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computer security i cs461 ece422 fall 2009 n.
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Secure Design

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  1. Computer Security I CS461/ECE422 Fall 2009 Secure Design

  2. Reading Material • Chapter 19 of Computer Security: Art and Science • Threat Modeling by Frank Swiderski and Window Snyder • Build Security in Portal https://buildsecurityin.us-cert.gov/ • Particularly Article on Risk-Base and Functional Security Testing • https://buildsecurityin.us-cert.gov/daisy/bsi/255-BSI.html?branch=1&language=1

  3. Outline • Secure Design • Best Practices • Security Requirements • Assurance Techniques • Threat Modelling • Other Design/Development Issues • Testing

  4. Goals for Secure Development • Correct Operation • System does what it supposed to do • Secure Operation • System operation cannot be corrupted • Assured System • Evidence that system operates within specified security and feature requirements

  5. Secure Design • Good software engineering principles • Common sense • Stuff you know you should be doing • An art not a science. Valuable to review and be aware of • Presence of bugs in general provide opportunity for security vulnerabilities • Security addressed up front • Built in vs retro-fit

  6. Best Practices • Discussed 8 design principles • Numerous other Check Lists and best Practices documents • GASSP http://www.auerbach-publications.com/dynamic_data/2334_1221_gassp.pdf • http://csrc.nist.gov/pcig/ • Security at a Glance Checklist http://www.securecoding.org/companion/checklists/SAG/ • Check lists are useful, but should not be followed blindly • Dependent on application domain, organization, technology • Newer tools integrate best practice enforcement • E.g. Numega, Rational

  7. Security Architecture • High level design that addresses the security requirements • Model that lets the designers and developers reason about the security functions of the system • Metaphors for security can be useful • E.g. think about folders and filing cabinets in sheds • Same security architecture can be reused between similar applications • E.g., can use same style of security architecture over multiple client-server applications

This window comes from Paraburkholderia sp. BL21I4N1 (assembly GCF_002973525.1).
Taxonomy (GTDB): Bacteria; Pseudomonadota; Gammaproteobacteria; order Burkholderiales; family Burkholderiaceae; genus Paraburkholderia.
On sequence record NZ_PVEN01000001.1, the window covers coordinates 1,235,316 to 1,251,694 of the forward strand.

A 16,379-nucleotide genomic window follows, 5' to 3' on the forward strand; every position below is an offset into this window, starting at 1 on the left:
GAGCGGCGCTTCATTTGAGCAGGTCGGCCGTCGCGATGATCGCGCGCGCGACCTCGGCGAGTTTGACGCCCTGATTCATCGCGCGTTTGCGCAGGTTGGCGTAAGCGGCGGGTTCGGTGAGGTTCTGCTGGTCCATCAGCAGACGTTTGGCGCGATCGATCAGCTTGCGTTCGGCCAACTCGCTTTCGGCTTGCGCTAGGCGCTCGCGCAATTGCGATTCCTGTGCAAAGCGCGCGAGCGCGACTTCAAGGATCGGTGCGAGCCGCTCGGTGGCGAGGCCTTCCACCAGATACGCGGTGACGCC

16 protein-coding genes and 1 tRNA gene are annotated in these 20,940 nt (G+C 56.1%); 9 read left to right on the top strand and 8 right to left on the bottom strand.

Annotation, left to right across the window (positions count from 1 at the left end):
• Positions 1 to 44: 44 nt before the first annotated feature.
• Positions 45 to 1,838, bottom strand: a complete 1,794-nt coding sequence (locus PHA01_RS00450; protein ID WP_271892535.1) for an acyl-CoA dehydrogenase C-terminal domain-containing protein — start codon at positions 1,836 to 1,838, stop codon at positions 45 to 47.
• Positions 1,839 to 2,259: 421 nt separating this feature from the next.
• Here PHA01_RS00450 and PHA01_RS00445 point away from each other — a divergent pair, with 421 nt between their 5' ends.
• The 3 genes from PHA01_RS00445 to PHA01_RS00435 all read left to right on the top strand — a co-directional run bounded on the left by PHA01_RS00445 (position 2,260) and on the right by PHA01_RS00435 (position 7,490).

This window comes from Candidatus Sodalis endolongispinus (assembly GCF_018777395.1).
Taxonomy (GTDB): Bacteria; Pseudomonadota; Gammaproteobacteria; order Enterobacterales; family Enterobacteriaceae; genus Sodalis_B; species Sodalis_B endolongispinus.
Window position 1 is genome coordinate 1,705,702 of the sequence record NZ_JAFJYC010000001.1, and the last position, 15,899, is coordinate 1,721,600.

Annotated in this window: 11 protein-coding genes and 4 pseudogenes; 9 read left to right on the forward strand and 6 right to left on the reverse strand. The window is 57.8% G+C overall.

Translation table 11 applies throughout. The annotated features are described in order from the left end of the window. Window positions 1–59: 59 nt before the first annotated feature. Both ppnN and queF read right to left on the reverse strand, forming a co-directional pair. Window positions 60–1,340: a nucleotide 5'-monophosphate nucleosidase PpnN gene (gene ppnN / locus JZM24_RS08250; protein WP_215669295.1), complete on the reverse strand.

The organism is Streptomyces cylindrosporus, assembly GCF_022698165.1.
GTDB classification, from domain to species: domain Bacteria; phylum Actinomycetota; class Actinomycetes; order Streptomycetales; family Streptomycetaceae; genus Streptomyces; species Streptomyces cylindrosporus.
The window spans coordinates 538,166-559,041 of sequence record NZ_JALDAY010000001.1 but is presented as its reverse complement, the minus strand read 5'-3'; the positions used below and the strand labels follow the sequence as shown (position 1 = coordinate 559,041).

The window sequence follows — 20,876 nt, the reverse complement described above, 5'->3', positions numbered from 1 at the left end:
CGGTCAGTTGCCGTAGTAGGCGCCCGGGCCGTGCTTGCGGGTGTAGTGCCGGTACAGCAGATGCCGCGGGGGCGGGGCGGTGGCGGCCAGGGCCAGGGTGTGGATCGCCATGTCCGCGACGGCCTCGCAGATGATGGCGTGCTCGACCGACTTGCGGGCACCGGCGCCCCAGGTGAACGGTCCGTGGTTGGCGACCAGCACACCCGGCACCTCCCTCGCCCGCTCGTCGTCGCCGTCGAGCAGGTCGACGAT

8. Layered Architecture • Can address security at any or all layers • Application • Service/Middleware • Operating system • Hardware

  9. Security Requirements • Security is generally non-functional • e.g., Application should be secure against intruders • Need to make requirements more precise • Version 1: “Users must be identified and authenticated” • Version 2: “Uses of system must be identified and authenticated by system” • Version 3: Adds “... before system performs any actions on behalf of user” • Ideally can map to existing precise requirements

  10. Ways to identify security requirements • Extract requirements from existing standards like Common Criteria • Combine threat analysis with existing policies • Map to existing model like BLP

  11. Security Requirement Completeness • Justify security requirements by associating requirements with threats • Identified during project requirements phase • Use security requirements to drive security architecture • Identify assets to protect • Rank importance of asset • Cost/benefit

  12. Example Threat • Threat T1: Person not authorized to use the system gains access by impersonating authorized user • Requirement IA1: User session must begin with proof of authentication • Assumption A1: The product must be configured such that only the approved group of users has physical access to the system • Assumption A4: Passwords generated by admin will be distributed in secure manner

  13. Design Documents • Security Functions • High level function descriptions • Mapping to requirements • External Interfaces • Functional specification • Internal Design Description for each component • Overview of parent component • Detailed description • Security relevance • Literate programming tools can help with Interface and Internal Docs • e.g., Java doc and Doxygen

  14. Means of Assurance • Requirements tracing • Mapping security requirement to lower design levels • Map security design elements to implementation • Map security implementation to test • Informal Correspondence • Ensure specification is consistent with adjacent levels of specification

  15. Other Design Assurance Options • Informal Arguments • Formal Methods • Theorem provers • Model Checkers • UML to some degree • UML tools can drive this formalism down to implementation and test • Review Meetings

  16. Threat Modeling • Similar to risk analysis • Discussed in Threat Modeling by Frank Swiderski and Window Snyder • Also UML notation • http://coras.sourceforge.net/index.html • Systematically analyze code • Entry points, use scenarios, data flow diagrams • Number everything • Develop threat models or attack trees • Use to drive necessary mitigations/counter measures